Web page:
The inquiry as to whether specific jurisdiction exists has three parts. First, the defendant must have "purposefully directed [its] activities" at the forum. Burger King Corp. v. Rudzewicz, 471 U.S. 462, 472 (1985) (quotation marks omitted). Second, the litigation must "arise out of or relate to" at least one of those activities.[Helicopteros Nacionales de Colombia, S.A. v. Hall, 466 U.S. at 414]; Grimes v. Vitalink Commc'ns Corp., 17 F.3d 1553, 1559 (3d Cir.1994). And third, if the prior two requirements are met, a court may consider whether the exercise of jurisdiction otherwise "comport[s] with "fair play and substantial justice.‟" Burger King, 471 U.S. at 476 (quoting [Int'l Shoe Co. v. Washington, 326 U.S. 310, 320 (1945))].

O'Connor v. Sandy Lane Hotel Co., Ltd., 496 F.3d 312, 317 (3d Cir. 2007) (parallel citations omitted).

Merely re-stating the allegations in the pleadings does not suffice to withstand a Rule 12(b)(2) motion. Time Share Vacation Club, 735 F.2d at 66. "At no point may a plaintiff rely on the bare pleadings alone in order to withstand a defendant‟s Rule 12(b)(2) motion to dismiss for lack of jurisdiction; once the motion is made, the plaintiff must respond with actual proofs not mere allegations." Patterson v. F.B.I., 893 F.2d 595, 604 (3d Cir. 1990); Eagle Computer Assoc. v. Chesapeake Software Serv., Inc., 1999 WL 1030441, *1 (E.D. Pa. 1999) (citations omitted). Fair play and substantial justice mean that the plaintiff must demonstrate that the defendant should have "reasonably anticipated being haled into court" in the forum state, through "sworn affidavits or other competent evidence." Time Share Vacation Club, 735 F.2d at 67 (quoting World-Wide Volkswagon Corp. v. Woodson, 444 U.S. 286, 297 (1980)).

A contract with a resident from the forum state does not "automatically establish sufficient minimum contacts in the other party's home forum." Burger King, 471 U.S. at 478-79. The requisite contacts, however, "may be supplied by the terms of the agreement, the place and character of prior negotiations, contemplated future consequences, or the course of dealings between the parties." Farino, 960 F.2d at 1223 (citing Burger King, 471 U.S. at 479). See also Donohue v. Team Rensi Motorsports, LLC, 2002 WL 32341953, *5 (E.D.Pa. 2002) ("alleged contacts between the defendant and Pennsylvania, when analyzed independently and collectively, fail to satisfy the minimum contacts prong"). While there are important substantive facts in dispute (e.g., whether the $190,000 was a loan or an inducement incentive for employment), the dueling affidavits of the parties pose a directly contradictory factual, credibility-based threshold issue which goes to this Court‟s jurisdiction, namely, whether any part of the loan/employment incentive was negotiated, executed, to be performed in, or otherwise involved significant contacts with Pennsylvania and, if so, whether such contacts are substantial enough to permit this Court to assume jurisdiction over the California residents.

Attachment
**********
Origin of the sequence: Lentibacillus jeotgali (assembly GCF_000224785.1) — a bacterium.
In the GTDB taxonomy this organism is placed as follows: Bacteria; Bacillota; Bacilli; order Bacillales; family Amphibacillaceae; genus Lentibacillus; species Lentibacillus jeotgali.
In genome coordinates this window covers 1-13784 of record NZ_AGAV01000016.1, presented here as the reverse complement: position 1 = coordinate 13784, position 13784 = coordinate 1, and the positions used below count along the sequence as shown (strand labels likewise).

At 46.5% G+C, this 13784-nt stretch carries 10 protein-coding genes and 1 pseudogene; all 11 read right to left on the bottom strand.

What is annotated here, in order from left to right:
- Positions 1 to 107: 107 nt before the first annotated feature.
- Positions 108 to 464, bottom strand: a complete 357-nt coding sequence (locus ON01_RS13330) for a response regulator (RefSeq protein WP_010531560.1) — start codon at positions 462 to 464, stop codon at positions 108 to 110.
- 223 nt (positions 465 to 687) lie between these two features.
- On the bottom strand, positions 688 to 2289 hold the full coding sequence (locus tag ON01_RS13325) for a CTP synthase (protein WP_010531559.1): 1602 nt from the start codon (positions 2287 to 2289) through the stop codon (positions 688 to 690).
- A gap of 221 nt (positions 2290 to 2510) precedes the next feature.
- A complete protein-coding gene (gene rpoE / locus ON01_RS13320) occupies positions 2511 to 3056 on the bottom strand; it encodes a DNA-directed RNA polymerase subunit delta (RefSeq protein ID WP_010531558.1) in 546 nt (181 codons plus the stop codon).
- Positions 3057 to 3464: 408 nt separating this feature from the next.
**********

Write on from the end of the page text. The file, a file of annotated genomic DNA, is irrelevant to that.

Accordingly, the Court will deny the motion to dismiss for lack of jurisdiction, but without prejudice to raise the issue at an appropriate time following discovery.

Similarly, the venue challenge under Fed.R.Civ.P. 12(b)(3) must await further discovery, and it is likely that if jurisdiction is present, so is venue under the circumstances of this case.

As to the failure to state a claim challenge under Fed.R.Civ.P. 12(b)(6), a complaint may be dismissed pursuant to Rule 12(b)(6) if it does not allege enough facts to state a claim to relief that is plausible on its face. Phillips v. County of Allegheny, 515 F.3d 224, 234 (3d Cir. 2008) (quoting Bell Atlantic Corp. v. Twombly, 550 U.S.544, 570 (2007) (abrogating Conley v. Gibson, 355 U.S. 41 (1957), which allowed dismissal of a claim only if "no set of facts" could be conceived to support it)). While plaintiffs‟ Complaint is rather minimalist, the failure to state a claim challenge must be rejected at this stage of the proceedings, as this Court cannot say that plaintiffs‟ claims are implausible or that their factual assertions are insufficient to support a claim for breach of an oral contract, promissory estoppel and quantum meruit-unjust enrichment.

For the foregoing reasons, the Court DENIES Defendants‟ "Motion To Dismiss Pursuant To Federal Rules Of Civil Procedure 12(b)(2), 12(b)(3) and 12(b)(6)" (doc. no. 10) without prejudice.

cc: All Registered ECF Counsel and Parties